Directed by: LINA
Distributed by: TBA
Written by Maria Athayde
“5 Seasons of Revolution” is a guerrilla-style/covert documentary film directed by LINA. The title card that precedes the film is important and sets some of the context for what we are about to see. It states: “events depicted in this film took place between 2011-2015. For the safety of some people featured in this film various techniques including deepfake and blurring were used to conceal their identities”. Then a voiceover tells us in 1982 a massacre happened in Hama, Syria that has been sealed by the police state ever since.
From there we meet our protagonist and director LINA, a video journalist. We are also introduced to LINA’s friend group: Bassel a filmmaker, Malaz a journalist and podcaster, Rima a social worker, and Susu. Told in five sections or “seasons” the documentary chronicles the Syrian civil war. In season one, LINA conducts her first undercover interview to break the media blackout. In season two, the protests spread in Syria, and LINA and her group start reporting more formally on what is happening on the ground while trying to remain anonymous. In season three, LINA and her team continue to report on the war and the international reaction to the events in Syria. In season four, Rima, one of the group members, is arrested after she protests in front of parliament in broad daylight. In season 5, the group starts to fracture, LINA is arrested, and we learn more about the resistance movement in Aleppo.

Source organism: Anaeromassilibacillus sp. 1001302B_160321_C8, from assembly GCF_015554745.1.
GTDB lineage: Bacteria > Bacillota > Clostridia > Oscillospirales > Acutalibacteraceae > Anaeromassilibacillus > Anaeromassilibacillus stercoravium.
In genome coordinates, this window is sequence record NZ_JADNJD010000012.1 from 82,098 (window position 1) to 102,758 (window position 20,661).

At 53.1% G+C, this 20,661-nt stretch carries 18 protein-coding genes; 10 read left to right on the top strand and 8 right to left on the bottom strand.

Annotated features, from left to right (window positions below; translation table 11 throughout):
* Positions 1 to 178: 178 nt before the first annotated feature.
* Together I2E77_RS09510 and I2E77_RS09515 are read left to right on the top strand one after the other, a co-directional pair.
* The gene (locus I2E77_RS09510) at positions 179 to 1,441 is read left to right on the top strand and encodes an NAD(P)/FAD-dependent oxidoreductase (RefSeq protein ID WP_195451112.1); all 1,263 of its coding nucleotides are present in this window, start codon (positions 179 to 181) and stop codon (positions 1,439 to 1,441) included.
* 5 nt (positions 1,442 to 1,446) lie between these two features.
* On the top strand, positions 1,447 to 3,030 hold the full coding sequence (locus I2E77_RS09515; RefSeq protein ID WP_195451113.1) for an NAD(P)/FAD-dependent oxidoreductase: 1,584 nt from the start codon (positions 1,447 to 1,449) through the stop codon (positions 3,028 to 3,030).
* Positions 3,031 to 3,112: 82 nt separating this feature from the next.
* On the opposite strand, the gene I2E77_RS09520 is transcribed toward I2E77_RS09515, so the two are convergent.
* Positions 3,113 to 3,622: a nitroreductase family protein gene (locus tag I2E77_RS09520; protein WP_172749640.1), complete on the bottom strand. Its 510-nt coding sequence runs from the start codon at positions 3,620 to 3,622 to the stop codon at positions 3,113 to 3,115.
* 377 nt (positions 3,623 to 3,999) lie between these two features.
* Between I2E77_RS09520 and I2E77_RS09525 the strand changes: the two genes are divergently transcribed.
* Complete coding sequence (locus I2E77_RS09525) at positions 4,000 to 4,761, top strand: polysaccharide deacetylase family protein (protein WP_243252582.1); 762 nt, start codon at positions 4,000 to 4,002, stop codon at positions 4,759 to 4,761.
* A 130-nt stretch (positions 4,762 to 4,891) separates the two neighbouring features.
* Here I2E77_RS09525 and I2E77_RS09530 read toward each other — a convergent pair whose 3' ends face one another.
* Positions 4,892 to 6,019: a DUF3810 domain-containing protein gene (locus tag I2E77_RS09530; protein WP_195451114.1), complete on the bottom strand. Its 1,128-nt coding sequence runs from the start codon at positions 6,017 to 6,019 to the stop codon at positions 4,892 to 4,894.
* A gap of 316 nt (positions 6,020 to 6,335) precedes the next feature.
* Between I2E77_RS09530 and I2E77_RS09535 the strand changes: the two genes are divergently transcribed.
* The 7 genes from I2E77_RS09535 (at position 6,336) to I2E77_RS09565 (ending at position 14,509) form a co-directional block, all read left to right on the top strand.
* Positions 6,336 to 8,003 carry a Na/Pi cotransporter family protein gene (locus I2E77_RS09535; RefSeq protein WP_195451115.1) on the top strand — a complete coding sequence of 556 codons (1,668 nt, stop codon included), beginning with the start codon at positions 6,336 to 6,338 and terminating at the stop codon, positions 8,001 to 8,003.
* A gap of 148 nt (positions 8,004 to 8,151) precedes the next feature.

The bravery and ideas behind this documentary are commendable. However, its execution is its biggest weakness. An interesting aspect that was explored in passing were the different aliases LINA used, in different cities, to obtain information and conduct her reporting. “5 Season of Revolution” focuses on her and her friend group to the detriment of a larger story. While audiences may connect with specific characters and their very personal stories in the broader context of the war this presentation will appear superficial. Even though the documentary is divided into five sections, or seasons, it is challenging to keep track of the timeline as events unfold. Current events aficionados will find the most enjoyment in this film because they will be more familiar with the subject matter, others might find it a bit more challenging and things will get lost in translation.